Quakers in Criminal Justice

May 2008 Newsletter


It is true that The Guardian once referred to Chelmsford as “exceptionally mediocre”. I could live with that; life is what you make of it, wherever you happen to be. But I write this particular editorial with a sense of shame, as our local prison is in the news through a spate of suicides – eight in the past year, at the time of writing. I think of the effect on the morale of the prison, and the guilt of the magistrates and judges who consigned those men to custody, with no intention of sending them to their deaths. I do not blame the officers; there is only one member of staff for every thirty men. While prison numbers continue to rise unchallenged, I hear of an actual reduction in funding – the weekend bang-up at Chelmsford will have to start at midday Friday, in order to save money.

Meanwhile, I hear of Quaker Prison Ministers being denied access to prisons on a variety of pretexts. The fact is, the Quaker persistence in looking for something of God in everyone we meet is seriously out of fashion; all the emphasis is on blame, and excluding from the community people we do not know what to do with. The opposite of faith is not disbelief, but fear. We are building a fearful society, literally building, if Jack Straw's titan prisons really come about, at a cost of £3 billion; one thinks what such a sum could achieve, if directed instead towards providing affordable housing, creating jobs, and – my own particular priority – developing more effective programmes of birth control. I support the aim of the Family Planning Association – “Every Child a Wanted Child”. I meet too many children and young adults who were clearly never intended in the first place, and often my main contribution seems to be to give them a sense that they matter in the eternal scheme of things. I was impressed by the broadcast message Elizabeth Windsor gave on Christmas Day, of the need to bring into a more central place those on the margins of society. Sending so many to prison is a denial of this. And to clutter up the prisons with many serving short sentences prevents much useful work that could be done with the few who really need to be there. As regards criminal justice, our present Government is morally bankrupt.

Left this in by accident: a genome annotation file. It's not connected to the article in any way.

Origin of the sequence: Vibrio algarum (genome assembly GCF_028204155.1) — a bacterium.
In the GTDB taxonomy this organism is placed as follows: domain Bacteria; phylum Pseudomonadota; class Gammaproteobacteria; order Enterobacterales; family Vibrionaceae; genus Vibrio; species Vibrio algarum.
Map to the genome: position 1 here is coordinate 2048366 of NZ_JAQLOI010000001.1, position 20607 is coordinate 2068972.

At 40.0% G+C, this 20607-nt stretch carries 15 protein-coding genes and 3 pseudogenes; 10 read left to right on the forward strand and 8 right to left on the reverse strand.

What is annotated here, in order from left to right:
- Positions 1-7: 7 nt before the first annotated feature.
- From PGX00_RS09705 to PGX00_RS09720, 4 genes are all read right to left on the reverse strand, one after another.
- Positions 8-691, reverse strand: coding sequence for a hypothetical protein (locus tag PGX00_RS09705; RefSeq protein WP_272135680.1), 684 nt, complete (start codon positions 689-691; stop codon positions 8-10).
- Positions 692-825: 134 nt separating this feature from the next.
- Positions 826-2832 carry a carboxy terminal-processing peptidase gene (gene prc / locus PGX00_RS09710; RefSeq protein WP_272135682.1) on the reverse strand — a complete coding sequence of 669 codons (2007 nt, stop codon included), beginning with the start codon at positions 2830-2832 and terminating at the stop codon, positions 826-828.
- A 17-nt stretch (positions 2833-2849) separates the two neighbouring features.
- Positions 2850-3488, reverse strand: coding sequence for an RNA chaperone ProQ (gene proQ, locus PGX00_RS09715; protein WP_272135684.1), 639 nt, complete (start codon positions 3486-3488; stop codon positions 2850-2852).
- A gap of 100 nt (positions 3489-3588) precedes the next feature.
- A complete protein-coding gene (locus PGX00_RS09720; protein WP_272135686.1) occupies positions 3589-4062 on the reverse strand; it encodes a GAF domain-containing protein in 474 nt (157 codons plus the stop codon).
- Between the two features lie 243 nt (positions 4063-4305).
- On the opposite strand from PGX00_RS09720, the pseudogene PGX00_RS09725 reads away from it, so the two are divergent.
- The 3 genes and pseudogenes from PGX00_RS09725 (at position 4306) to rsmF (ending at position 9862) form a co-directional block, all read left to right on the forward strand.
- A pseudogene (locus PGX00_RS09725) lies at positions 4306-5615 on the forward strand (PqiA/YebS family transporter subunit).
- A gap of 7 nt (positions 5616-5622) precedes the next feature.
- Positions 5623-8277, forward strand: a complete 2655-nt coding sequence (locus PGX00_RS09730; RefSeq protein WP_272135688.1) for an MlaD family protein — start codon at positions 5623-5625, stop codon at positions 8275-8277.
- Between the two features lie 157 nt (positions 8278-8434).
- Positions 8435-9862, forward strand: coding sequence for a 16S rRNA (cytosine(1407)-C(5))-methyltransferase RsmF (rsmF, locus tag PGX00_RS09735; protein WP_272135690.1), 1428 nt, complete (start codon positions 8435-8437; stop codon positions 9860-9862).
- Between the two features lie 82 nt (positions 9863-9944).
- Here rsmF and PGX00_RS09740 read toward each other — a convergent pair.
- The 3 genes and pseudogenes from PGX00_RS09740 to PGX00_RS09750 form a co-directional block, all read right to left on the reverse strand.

I am glad to say the Anglican Bishop of Chelmsford, John Gladwin, has spoken in the House of Lords, concerned about the number of suicides at Chelmsford, and the excessive number of children and young people in custody. And I am glad to include an interview with a recent inmate who is able to offer a more positive picture of life at HMP Chelmsford.

Adrian Smith
Newsletter editor

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